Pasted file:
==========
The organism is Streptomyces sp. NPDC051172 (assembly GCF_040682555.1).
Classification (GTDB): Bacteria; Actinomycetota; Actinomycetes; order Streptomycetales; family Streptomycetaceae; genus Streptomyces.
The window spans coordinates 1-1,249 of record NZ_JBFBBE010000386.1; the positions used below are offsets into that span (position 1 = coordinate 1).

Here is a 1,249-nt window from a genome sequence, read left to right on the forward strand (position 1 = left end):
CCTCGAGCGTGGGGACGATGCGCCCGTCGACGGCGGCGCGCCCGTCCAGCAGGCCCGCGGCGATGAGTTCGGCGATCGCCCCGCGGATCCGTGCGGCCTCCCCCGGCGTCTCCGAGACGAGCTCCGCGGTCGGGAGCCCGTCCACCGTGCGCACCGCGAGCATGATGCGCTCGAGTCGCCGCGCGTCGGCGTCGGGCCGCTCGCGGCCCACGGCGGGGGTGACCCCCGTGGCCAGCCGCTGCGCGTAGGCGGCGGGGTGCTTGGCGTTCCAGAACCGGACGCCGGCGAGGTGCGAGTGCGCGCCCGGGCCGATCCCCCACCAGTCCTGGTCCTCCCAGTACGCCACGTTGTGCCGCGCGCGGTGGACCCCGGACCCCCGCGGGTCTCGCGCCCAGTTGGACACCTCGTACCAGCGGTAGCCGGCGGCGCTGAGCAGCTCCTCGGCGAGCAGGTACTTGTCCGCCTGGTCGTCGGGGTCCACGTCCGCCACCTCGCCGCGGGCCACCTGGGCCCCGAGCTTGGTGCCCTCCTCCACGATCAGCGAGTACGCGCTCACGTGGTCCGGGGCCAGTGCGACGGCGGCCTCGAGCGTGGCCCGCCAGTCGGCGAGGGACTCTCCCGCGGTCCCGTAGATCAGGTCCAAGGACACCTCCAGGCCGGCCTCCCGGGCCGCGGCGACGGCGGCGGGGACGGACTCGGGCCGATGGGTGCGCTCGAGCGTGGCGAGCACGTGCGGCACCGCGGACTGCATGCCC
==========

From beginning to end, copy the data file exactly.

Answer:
The organism is Streptomyces sp. NPDC051172 (assembly GCF_040682555.1).
Classification (GTDB): Bacteria; Actinomycetota; Actinomycetes; order Streptomycetales; family Streptomycetaceae; genus Streptomyces.
The window spans coordinates 1-1,249 of record NZ_JBFBBE010000386.1; the positions used below are offsets into that span (position 1 = coordinate 1).

Here is a 1,249-nt window from a genome sequence, read left to right on the forward strand (position 1 = left end):
CCTCGAGCGTGGGGACGATGCGCCCGTCGACGGCGGCGCGCCCGTCCAGCAGGCCCGCGGCGATGAGTTCGGCGATCGCCCCGCGGATCCGTGCGGCCTCCCCCGGCGTCTCCGAGACGAGCTCCGCGGTCGGGAGCCCGTCCACCGTGCGCACCGCGAGCATGATGCGCTCGAGTCGCCGCGCGTCGGCGTCGGGCCGCTCGCGGCCCACGGCGGGGGTGACCCCCGTGGCCAGCCGCTGCGCGTAGGCGGCGGGGTGCTTGGCGTTCCAGAACCGGACGCCGGCGAGGTGCGAGTGCGCGCCCGGGCCGATCCCCCACCAGTCCTGGTCCTCCCAGTACGCCACGTTGTGCCGCGCGCGGTGGACCCCGGACCCCCGCGGGTCTCGCGCCCAGTTGGACACCTCGTACCAGCGGTAGCCGGCGGCGCTGAGCAGCTCCTCGGCGAGCAGGTACTTGTCCGCCTGGTCGTCGGGGTCCACGTCCGCCACCTCGCCGCGGGCCACCTGGGCCCCGAGCTTGGTGCCCTCCTCCACGATCAGCGAGTACGCGCTCACGTGGTCCGGGGCCAGTGCGACGGCGGCCTCGAGCGTGGCCCGCCAGTCGGCGAGGGACTCTCCCGCGGTCCCGTAGATCAGGTCCAAGGACACCTCCAGGCCGGCCTCCCGGGCCGCGGCGACGGCGGCGGGGACGGACTCGGGCCGATGGGTGCGCTCGAGCGTGGCGAGCACGTGCGGCACCGCGGACTGCATGCCC